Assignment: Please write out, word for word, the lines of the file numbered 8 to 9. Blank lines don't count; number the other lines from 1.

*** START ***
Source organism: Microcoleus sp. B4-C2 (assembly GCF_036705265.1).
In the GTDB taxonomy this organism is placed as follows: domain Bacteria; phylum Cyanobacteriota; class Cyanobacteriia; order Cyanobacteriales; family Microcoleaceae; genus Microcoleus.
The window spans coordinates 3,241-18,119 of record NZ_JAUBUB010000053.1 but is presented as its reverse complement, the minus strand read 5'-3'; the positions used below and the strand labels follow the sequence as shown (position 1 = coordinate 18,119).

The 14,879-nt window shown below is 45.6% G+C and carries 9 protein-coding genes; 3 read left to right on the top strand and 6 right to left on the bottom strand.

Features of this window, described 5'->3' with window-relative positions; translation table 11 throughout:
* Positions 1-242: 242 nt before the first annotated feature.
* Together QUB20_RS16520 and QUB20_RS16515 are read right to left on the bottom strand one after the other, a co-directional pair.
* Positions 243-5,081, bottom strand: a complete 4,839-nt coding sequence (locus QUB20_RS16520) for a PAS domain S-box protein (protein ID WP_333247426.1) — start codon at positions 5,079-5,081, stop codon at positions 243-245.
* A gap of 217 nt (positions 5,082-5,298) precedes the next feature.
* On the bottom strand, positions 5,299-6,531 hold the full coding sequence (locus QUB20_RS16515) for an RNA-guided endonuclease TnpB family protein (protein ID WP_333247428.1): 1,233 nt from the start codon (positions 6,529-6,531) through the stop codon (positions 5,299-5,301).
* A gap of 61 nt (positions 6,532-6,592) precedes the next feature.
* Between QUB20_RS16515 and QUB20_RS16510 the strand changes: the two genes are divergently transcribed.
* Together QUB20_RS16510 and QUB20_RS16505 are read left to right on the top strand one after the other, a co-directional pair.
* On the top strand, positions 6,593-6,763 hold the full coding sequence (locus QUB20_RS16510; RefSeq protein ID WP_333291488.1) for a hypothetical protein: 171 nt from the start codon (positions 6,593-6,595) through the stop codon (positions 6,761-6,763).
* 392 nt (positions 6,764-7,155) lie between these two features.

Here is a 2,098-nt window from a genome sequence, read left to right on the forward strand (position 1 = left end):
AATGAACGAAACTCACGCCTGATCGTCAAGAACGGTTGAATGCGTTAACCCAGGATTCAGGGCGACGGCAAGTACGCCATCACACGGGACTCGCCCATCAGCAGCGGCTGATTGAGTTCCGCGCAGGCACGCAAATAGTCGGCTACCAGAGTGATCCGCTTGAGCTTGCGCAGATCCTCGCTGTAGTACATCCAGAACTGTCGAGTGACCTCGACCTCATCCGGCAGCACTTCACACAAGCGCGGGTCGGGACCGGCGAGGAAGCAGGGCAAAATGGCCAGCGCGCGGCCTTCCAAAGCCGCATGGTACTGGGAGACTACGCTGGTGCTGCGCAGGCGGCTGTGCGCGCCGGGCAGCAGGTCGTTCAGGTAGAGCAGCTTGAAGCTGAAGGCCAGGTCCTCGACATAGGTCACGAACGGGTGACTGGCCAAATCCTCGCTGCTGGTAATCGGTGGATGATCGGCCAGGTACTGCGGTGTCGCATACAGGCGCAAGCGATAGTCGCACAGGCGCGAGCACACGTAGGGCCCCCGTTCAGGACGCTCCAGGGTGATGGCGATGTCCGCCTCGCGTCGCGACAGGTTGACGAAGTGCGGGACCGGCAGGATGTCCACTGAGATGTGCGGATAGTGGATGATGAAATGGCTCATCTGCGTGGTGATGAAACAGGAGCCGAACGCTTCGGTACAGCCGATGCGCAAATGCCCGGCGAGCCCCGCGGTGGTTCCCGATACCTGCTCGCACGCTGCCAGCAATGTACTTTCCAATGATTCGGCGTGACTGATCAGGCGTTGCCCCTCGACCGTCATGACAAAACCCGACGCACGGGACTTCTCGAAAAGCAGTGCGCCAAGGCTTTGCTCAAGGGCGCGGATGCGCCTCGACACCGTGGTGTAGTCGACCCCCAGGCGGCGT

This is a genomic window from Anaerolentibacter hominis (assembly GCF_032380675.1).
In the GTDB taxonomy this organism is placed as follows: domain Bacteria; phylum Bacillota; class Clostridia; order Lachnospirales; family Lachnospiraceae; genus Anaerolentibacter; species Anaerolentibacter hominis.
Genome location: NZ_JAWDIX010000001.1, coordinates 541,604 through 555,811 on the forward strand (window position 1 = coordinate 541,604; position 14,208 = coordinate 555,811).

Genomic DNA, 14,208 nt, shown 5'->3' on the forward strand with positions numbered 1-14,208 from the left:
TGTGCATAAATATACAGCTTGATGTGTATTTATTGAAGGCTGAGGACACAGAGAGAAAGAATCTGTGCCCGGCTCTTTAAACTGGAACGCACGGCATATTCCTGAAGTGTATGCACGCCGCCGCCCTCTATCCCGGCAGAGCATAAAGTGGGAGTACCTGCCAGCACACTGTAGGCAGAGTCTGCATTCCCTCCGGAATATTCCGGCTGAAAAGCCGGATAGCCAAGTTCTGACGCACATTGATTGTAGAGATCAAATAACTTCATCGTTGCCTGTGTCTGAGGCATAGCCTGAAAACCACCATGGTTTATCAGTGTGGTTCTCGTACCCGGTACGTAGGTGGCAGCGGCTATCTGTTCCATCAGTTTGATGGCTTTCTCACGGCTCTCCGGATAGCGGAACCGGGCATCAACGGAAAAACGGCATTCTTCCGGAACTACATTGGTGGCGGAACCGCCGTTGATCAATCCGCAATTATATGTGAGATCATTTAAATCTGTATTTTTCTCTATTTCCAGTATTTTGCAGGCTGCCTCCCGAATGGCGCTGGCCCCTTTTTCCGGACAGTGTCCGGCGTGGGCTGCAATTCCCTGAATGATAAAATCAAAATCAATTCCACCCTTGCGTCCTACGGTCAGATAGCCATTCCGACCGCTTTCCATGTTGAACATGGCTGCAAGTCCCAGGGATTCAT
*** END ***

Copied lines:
* Positions 243-5,081, bottom strand: a complete 4,839-nt coding sequence (locus QUB20_RS16520) for a PAS domain S-box protein (protein ID WP_333247426.1) — start codon at positions 5,079-5,081, stop codon at positions 243-245.
* A gap of 217 nt (positions 5,082-5,298) precedes the next feature.